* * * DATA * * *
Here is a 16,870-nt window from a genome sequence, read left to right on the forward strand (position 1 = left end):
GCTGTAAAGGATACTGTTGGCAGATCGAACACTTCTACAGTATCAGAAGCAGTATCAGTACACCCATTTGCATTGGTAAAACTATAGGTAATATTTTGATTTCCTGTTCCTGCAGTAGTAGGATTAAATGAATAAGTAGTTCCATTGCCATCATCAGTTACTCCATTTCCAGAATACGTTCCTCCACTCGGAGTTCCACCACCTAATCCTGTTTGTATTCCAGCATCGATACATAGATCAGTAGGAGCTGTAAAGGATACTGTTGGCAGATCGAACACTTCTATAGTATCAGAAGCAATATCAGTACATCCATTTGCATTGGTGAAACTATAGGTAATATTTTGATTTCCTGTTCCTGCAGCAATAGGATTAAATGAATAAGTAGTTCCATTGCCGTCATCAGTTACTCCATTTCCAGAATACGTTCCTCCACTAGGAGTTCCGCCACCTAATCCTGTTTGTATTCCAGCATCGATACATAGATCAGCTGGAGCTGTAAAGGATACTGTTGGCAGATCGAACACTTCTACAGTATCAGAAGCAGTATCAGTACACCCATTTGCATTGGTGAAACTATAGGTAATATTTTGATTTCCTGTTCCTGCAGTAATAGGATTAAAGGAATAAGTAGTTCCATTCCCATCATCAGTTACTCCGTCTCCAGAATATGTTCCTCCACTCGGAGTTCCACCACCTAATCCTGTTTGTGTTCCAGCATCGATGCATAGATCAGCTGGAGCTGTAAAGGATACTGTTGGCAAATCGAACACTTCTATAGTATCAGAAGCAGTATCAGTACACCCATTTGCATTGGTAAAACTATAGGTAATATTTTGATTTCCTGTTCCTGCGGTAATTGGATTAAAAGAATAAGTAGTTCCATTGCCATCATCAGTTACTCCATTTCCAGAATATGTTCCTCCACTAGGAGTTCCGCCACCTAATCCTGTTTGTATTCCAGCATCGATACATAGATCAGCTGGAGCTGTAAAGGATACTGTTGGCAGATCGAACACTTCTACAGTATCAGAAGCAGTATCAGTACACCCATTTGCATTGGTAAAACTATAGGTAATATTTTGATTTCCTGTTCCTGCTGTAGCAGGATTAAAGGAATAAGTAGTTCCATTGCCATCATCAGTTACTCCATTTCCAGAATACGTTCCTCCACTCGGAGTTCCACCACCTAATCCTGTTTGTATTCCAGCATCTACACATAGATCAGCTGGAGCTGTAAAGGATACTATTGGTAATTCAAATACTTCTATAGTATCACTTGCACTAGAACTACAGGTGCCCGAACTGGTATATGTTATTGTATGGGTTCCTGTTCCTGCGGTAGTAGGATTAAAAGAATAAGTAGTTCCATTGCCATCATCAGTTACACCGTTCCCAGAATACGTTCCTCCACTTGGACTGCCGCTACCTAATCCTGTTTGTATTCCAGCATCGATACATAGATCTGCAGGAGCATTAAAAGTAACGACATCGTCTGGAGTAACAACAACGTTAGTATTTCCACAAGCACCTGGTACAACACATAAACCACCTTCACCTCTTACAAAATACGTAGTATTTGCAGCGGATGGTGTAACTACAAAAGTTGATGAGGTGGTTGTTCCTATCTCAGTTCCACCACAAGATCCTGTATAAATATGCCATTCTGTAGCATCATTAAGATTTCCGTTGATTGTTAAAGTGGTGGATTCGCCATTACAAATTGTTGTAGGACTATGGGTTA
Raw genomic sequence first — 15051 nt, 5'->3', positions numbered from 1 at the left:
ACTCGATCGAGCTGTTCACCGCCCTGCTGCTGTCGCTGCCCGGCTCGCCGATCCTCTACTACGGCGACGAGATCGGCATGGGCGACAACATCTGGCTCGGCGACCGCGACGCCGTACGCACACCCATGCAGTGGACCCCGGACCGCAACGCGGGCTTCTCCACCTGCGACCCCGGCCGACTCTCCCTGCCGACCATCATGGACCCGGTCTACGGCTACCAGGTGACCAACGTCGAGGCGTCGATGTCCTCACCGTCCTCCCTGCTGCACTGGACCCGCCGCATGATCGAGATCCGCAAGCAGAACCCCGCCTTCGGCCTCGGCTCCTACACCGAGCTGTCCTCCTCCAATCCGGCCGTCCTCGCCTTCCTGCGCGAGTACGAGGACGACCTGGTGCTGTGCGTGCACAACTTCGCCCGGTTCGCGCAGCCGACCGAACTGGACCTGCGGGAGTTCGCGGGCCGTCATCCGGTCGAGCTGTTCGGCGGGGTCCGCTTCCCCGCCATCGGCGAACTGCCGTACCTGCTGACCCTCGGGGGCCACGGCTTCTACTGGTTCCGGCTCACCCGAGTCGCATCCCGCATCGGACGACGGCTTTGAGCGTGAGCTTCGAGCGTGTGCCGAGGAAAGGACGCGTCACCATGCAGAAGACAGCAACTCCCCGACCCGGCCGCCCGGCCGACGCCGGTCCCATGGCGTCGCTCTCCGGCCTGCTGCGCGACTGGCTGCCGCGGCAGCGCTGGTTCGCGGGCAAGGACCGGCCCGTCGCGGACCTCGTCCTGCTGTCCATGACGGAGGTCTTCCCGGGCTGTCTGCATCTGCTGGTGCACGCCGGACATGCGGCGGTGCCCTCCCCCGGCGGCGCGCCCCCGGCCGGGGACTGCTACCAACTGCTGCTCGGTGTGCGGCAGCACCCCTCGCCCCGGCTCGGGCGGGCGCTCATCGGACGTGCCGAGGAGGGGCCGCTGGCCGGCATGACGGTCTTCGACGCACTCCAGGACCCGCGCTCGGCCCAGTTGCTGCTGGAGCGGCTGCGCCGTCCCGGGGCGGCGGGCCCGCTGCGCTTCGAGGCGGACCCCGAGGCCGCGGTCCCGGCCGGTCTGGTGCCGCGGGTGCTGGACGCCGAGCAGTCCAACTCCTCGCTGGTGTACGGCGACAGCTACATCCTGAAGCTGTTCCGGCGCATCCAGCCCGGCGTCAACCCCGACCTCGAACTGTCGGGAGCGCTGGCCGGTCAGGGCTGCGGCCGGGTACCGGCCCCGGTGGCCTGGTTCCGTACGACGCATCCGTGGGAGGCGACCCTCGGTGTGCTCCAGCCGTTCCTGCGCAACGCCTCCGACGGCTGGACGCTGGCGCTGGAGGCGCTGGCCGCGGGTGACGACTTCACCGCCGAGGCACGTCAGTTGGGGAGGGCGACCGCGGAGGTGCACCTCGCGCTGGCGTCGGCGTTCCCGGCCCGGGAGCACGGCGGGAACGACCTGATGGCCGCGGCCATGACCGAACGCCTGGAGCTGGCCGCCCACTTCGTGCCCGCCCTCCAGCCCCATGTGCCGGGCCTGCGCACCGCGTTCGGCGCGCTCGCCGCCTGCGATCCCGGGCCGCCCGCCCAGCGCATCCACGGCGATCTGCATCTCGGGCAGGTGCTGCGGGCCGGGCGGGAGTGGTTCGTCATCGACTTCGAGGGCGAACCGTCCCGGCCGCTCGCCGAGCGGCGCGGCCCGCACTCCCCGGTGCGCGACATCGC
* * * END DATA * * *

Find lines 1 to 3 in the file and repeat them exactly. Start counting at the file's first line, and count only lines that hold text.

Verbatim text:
Here is a 16,870-nt window from a genome sequence, read left to right on the forward strand (position 1 = left end):
GCTGTAAAGGATACTGTTGGCAGATCGAACACTTCTACAGTATCAGAAGCAGTATCAGTACACCCATTTGCATTGGTAAAACTATAGGTAATATTTTGATTTCCTGTTCCTGCAGTAGTAGGATTAAATGAATAAGTAGTTCCATTGCCATCATCAGTTACTCCATTTCCAGAATACGTTCCTCCACTCGGAGTTCCACCACCTAATCCTGTTTGTATTCCAGCATCGATACATAGATCAGTAGGAGCTGTAAAGGATACTGTTGGCAGATCGAACACTTCTATAGTATCAGAAGCAATATCAGTACATCCATTTGCATTGGTGAAACTATAGGTAATATTTTGATTTCCTGTTCCTGCAGCAATAGGATTAAATGAATAAGTAGTTCCATTGCCGTCATCAGTTACTCCATTTCCAGAATACGTTCCTCCACTAGGAGTTCCGCCACCTAATCCTGTTTGTATTCCAGCATCGATACATAGATCAGCTGGAGCTGTAAAGGATACTGTTGGCAGATCGAACACTTCTACAGTATCAGAAGCAGTATCAGTACACCCATTTGCATTGGTGAAACTATAGGTAATATTTTGATTTCCTGTTCCTGCAGTAATAGGATTAAAGGAATAAGTAGTTCCATTCCCATCATCAGTTACTCCGTCTCCAGAATATGTTCCTCCACTCGGAGTTCCACCACCTAATCCTGTTTGTGTTCCAGCATCGATGCATAGATCAGCTGGAGCTGTAAAGGATACTGTTGGCAAATCGAACACTTCTATAGTATCAGAAGCAGTATCAGTACACCCATTTGCATTGGTAAAACTATAGGTAATATTTTGATTTCCTGTTCCTGCGGTAATTGGATTAAAAGAATAAGTAGTTCCATTGCCATCATCAGTTACTCCATTTCCAGAATATGTTCCTCCACTAGGAGTTCCGCCACCTAATCCTGTTTGTATTCCAGCATCGATACATAGATCAGCTGGAGCTGTAAAGGATACTGTTGGCAGATCGAACACTTCTACAGTATCAGAAGCAGTATCAGTACACCCATTTGCATTGGTAAAACTATAGGTAATATTTTGATTTCCTGTTCCTGCTGTAGCAGGATTAAAGGAATAAGTAGTTCCATTGCCATCATCAGTTACTCCATTTCCAGAATACGTTCCTCCACTCGGAGTTCCACCACCTAATCCTGTTTGTATTCCAGCATCTACACATAGATCAGCTGGAGCTGTAAAGGATACTATTGGTAATTCAAATACTTCTATAGTATCACTTGCACTAGAACTACAGGTGCCCGAACTGGTATATGTTATTGTATGGGTTCCTGTTCCTGCGGTAGTAGGATTAAAAGAATAAGTAGTTCCATTGCCATCATCAGTTACACCGTTCCCAGAATACGTTCCTCCACTTGGACTGCCGCTACCTAATCCTGTTTGTATTCCAGCATCGATACATAGATCTGCAGGAGCATTAAAAGTAACGACATCGTCTGGAGTAACAACAACGTTAGTATTTCCACAAGCACCTGGTACAACACATAAACCACCTTCACCTCTTACAAAATACGTAGTATTTGCAGCGGATGGTGTAACTACAAAAGTTGATGAGGTGGTTGTTCCTATCTCAGTTCCACCACAAGATCCTGTATAAATATGCCATTCTGTAGCATCATTAAGATTTCCGTTGATTGTTAAAGTGGTGGATTCGCCATTACAAATTGTTGTAGGACTATGGGTTA
Raw genomic sequence first — 15051 nt, 5'->3', positions numbered from 1 at the left: